Numerous organisations are suffering from severe funding cuts imposed on them by central and local government.
It's not just the severity of the cuts, but the speed with which they are being imposed that is causing difficulty - many organisations are given little or no warning of the situation before the decision is implemented.
Decisions made that quickly can leave organisations in a perilous state, with little chance of adapting to a new funding situation. They will usually have longer-term liabilities, such as leases of premises and contracts with employees, which cannot be met in such a short period of time. This leaves them exposed.
The coalition government has signed up to the renewed Compact, which aims to ensure that the government works effectively in partnership with civil society organisations. It says it should, "where it is appropriate and enables meaningful engagement", conduct a 12-week formal written consultation.
But in many areas, especially in local government, cuts have been made with no meaningful consultation. And even though the Compact is not legally binding, it is a benchmark against which to judge decision-making.
Generally speaking, a clear breach of the Compact, whether national or local, should require a reasoned excuse and, as such, the Compact has its uses. It allows organisations to question why decisions are being made in breach of the Compact and to require some form of justification from government.
Well-drafted grant agreements and contracts will help prevent a unilateral termination or variation of project funding by government.
However, as a generalisation, voluntary organisations have a tendency to accept what they are given rather than negotiate robust agreements - and even if they do negotiate, many still find themselves faced with a unilateral decision to reduce or terminate a funding stream.
And many do not have the resources or capacity to challenge such a decision, even if it is breaches the agreement and the Compact.
A possible alternative is to take such decisions to judicial review. This is no panacea: judicial review is the way the courts supervise bodies that exercise public functions to ensure they act lawfully and fairly.
Only certain decisions may be challenged, and then only by those eligible to do so. Judicial review must be brought as soon as possible and, in any event, within three months of the relevant decision being made.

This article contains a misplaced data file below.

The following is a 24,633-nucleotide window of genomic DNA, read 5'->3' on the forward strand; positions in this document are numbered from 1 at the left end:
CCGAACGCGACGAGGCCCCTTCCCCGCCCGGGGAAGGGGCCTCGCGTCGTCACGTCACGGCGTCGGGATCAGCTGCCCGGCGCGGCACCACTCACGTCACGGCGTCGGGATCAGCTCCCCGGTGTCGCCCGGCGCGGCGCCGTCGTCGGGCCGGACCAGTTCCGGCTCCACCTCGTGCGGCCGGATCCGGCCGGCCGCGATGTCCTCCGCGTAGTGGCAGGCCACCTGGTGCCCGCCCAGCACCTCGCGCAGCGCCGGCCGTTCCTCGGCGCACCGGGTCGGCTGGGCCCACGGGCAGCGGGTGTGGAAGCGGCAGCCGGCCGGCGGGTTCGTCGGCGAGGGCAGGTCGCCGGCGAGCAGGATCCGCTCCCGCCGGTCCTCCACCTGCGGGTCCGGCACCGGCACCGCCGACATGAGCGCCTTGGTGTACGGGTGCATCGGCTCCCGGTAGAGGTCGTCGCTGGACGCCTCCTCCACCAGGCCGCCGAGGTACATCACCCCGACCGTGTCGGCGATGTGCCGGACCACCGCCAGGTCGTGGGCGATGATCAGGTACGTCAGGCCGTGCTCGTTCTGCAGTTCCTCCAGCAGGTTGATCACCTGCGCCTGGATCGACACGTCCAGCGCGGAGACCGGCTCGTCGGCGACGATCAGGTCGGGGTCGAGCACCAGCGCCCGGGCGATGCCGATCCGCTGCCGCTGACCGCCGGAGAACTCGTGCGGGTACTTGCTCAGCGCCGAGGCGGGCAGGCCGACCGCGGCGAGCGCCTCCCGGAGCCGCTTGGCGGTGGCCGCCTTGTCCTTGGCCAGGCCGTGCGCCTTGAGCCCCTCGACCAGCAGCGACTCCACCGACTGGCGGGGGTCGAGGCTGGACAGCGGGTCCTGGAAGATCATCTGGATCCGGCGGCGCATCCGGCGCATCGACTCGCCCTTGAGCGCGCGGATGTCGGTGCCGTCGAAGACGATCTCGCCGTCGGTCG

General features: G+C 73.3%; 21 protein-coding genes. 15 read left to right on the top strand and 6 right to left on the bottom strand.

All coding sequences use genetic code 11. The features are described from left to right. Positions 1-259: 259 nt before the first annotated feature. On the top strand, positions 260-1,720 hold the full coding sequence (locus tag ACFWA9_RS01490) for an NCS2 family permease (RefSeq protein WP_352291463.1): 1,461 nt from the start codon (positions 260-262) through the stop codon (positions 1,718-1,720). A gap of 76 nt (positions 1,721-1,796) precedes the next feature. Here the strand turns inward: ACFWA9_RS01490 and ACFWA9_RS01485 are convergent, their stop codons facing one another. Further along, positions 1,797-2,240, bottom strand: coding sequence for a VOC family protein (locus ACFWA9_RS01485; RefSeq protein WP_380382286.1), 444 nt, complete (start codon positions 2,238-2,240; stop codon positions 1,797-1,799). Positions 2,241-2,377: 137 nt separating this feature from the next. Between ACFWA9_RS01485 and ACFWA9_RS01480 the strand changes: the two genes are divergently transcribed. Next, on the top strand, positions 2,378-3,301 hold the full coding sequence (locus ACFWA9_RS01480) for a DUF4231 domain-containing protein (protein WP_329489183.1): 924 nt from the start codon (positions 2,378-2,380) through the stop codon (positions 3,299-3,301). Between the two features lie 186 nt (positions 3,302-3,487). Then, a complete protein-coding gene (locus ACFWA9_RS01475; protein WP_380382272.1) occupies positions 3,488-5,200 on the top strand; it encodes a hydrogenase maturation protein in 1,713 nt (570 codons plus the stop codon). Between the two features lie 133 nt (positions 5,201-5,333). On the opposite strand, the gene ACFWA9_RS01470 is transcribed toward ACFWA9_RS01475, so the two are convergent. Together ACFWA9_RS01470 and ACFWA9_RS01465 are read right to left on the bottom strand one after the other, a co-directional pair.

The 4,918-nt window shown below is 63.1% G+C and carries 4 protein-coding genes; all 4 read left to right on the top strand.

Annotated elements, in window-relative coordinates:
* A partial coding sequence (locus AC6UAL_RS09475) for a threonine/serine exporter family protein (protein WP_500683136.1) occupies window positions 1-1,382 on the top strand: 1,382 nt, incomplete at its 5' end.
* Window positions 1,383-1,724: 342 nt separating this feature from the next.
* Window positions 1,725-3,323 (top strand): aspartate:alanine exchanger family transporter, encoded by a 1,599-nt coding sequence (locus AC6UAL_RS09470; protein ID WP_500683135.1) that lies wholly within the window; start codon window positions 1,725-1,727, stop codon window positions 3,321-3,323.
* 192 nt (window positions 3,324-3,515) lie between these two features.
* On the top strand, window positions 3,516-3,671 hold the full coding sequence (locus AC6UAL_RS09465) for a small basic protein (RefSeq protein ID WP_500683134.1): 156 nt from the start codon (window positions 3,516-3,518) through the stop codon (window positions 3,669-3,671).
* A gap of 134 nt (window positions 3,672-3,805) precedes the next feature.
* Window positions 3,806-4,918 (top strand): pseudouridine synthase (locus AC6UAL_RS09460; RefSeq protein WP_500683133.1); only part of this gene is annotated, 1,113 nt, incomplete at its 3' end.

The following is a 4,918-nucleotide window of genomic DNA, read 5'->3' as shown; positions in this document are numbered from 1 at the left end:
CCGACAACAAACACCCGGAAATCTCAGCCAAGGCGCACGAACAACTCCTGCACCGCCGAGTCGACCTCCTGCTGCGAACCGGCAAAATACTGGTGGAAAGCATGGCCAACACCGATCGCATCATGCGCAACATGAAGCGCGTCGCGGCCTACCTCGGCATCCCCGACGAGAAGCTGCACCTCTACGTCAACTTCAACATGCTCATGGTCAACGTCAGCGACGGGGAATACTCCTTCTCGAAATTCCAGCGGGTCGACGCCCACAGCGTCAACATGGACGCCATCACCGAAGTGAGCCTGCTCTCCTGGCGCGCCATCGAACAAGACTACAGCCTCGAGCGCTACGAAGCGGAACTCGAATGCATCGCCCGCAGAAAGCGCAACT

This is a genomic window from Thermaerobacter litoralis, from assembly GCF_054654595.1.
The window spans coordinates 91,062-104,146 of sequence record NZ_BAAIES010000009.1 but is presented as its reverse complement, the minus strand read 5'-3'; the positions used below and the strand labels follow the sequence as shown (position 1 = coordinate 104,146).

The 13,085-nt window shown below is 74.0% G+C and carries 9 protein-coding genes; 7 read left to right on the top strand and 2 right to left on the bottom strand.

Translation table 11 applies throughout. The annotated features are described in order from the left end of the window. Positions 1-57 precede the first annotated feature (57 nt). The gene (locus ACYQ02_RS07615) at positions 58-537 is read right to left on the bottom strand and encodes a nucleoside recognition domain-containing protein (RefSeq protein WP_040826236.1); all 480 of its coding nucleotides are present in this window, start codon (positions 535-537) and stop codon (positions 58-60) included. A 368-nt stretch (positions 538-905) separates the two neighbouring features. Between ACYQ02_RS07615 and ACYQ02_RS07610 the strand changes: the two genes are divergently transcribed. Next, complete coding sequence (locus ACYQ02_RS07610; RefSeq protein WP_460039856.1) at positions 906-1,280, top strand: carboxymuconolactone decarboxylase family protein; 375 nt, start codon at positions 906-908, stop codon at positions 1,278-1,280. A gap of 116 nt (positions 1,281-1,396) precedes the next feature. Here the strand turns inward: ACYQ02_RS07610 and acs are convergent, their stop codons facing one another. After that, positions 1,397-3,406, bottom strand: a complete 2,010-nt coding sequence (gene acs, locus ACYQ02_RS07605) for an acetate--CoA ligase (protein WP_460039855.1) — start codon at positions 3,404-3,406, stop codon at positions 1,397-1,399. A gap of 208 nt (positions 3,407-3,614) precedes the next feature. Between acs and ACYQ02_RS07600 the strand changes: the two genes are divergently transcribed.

A judicial review can be made only on certain grounds. The first is illegality - for example, where a decision-maker exercises a power wrongly or purports to exercise a power that it doesn't actually have.
The second is where the decision is irrational - for example, if the decision-maker acted so unreasonably that no reasonable authority could ever have come to that decision.
Alternatively, a judicial review can be used if the decision-maker took into account irrelevant matters or failed to consider relevant matters.
Finally, it can be pursued on grounds of procedural unfairness - for example, failing to consult or failing to give reasons.
Flawed consultation processes are common grounds for a challenge because, even where a decision-maker is not required by statute to consult, it is generally an essential element of a fair process. Any flaw in the consultation can invalidate the decision.
Even if there are valid grounds for reviewing a decision, an organisation must consider at the outset whether it is worthwhile bringing a claim.
London Councils' decision to cut its voluntary sector grants programme was challenged. The court found that the consultation process was flawed because it failed to meet statutory equality duties. London Councils has been required to re-run the consultation process with full equality impact assessments. Whether this will lead to a different decision is yet to be determined.
The six councils that brought a review of the education secretary's decision to terminate the Building Schools for the Future programme won the case technically because the education secretary was required to rethink his decision to scrap the project. But the judge confirmed that the decision was not irrational.
The education secretary might have to reconsider his decision, but will almost certainly reach the same conclusion. The councils have won a pyrrhic victory.
Andrew Studd is a partner in the charity team at Russell-Cooke Solicitors